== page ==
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Game Feel Tips III: More On Smooth Movement

More in-depth discussion on character movement, with a playable example.

[This is a repost from my personal blog]

 

Hey game designers on the internet,

 

I have received many messages about my previous Game Feel article, and it turns out that something that I thought was very simple and obvious is not really the case. I guess that it’s just too hard to make your case about game feel with just words or a video - you just have to make it playable to get your point across.

 

So that’s what I’m doing this week. Please download this .ZIP file here:

 

 

Download Playable Example (Windows Only) ~10mb

 

 

In this example you can move your character by using the arrow keys or WASD keys. For this article, all we’re interested in is the horizontal movement. You can press “G” to toggle between some different movement presets that I have created. Let’s talk about them.

 

 

 

1) The “Stiff Nonsense"

 

 

As described in my original article, this feels terrible, especially when changing directions. Just give it a try, quickly alternating between left and right. It feels weightless. Another common argument against using acceleration is that “Stiff Nonsense” is somehow more “precise”, which is not true.

 

Want to see it for yourself? Try moving and stopping in between the blades of grass. You will find that when you are already moving at constant speed for a while and want to stop at a precise spot, it is perfectly ok. But trying to make small adjustments is a nightmare. To verify this, stand between two blades of grass. Now try to move as much as possible inside of this limited space without touching its boundaries. Pretty difficult, uh?

 

 

2) The “Responsiveness” template

 

This is an example of getting rid of the “stiff” feel while maintaining the movement curves as steep as possible. With high acceleration and high friction it is possible to achieve this. Notice how everything feels smoother, and how direction changes now make more sense. You have also enhanced your control over small movements and changes in direction.

 

3) The “Precision” template

 

This template sacrifices a bit of “snappy-ness” for an increased precision in horizontal movement. I achieved this by reducing acceleration considerably, while maintaining friction relatively high. This gives you slow starts and sudden stops. Notice how easier it is to stay between the blades of grass, although slower.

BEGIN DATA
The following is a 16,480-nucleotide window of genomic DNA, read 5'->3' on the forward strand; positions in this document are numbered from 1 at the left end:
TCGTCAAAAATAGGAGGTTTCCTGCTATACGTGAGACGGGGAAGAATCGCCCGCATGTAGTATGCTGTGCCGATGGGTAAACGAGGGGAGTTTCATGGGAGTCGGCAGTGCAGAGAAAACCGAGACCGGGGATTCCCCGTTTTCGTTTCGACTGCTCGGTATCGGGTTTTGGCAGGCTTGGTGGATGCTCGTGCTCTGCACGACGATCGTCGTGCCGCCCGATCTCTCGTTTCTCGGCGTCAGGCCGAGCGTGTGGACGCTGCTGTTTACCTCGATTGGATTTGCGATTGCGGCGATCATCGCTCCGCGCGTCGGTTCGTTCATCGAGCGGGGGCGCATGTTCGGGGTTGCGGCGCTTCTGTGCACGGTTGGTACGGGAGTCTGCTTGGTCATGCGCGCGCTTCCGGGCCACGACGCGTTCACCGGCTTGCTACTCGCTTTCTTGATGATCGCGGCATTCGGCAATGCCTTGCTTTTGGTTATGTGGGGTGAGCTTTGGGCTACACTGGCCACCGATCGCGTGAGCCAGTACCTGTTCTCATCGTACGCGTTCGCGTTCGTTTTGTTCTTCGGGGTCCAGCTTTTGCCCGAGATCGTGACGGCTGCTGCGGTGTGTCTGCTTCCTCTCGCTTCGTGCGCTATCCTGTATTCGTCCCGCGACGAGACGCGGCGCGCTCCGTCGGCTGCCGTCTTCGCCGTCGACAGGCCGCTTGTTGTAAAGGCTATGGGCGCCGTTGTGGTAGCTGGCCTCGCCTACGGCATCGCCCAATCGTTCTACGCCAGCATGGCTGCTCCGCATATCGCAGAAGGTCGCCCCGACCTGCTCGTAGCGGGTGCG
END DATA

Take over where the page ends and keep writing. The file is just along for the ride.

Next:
But how can something that is not snappy be precise? “Precision” is being able to put things where you want to put them. “Snappy” controls just mean that you can do things faster. Precision and speed are inversely proportional: as the amount of value change on each step increases (“more snappy”), the possibility of reaching a specific value decrease (“less precise”). The most precise control scheme ever (inputting coordinates by hand) is arguably the slowest.

 

4) The “Floaty Nonsense”

 

The second most used argument against getting rid of “Stiff Nonsense” is: “I did it, but people complained that it was floaty and terrible so I switched it off”. This probably happened because you were not able to tune your movement correctly.

 

Bear in mind that “correctly” is relative to your game and your goals with it. But just to make a point about how much effort actually goes into finding these values, I have included the “floaty nonsense” preset. This preset keeps the exact same ratio between Acceleration and Friction that I used in the “Responsiveness” example. But the results are terrible, as you can see for yourself.

 

 

 

Final Thoughts (Read Before You Comment)

 

 

 

 

So that’s it, folks. I hope it complements my previous article, and I’m planning on including these playable examples on every pertinent game feel article that I write in the future.

 

It's also important to outline that, as anything related to design, there is not a right or wrong way of doing things. It is important that you know and understand the way that movement works in games, but it not a rule to always do it as I suggest in this article. The excellent Velocity 2X, for example, uses "stiff nonsense" and owns it as a statement of its own style. It fits the game, the animations and the pace.

 

Other games do use acceleration and friction, but do so VERY slightly just to handle the issue of direction change and/or to allow for some movements to "slide" with less friction - see the recent Lethal League for an example of that.

 

See you next thursday!

 

 

Game Feel Tips Series

Game Feel Tips I: The Ghost Jump

Game Feel Tips II: Speed, Gravity, Friction

Game Feel Tips III: More On Smooth Movement

 

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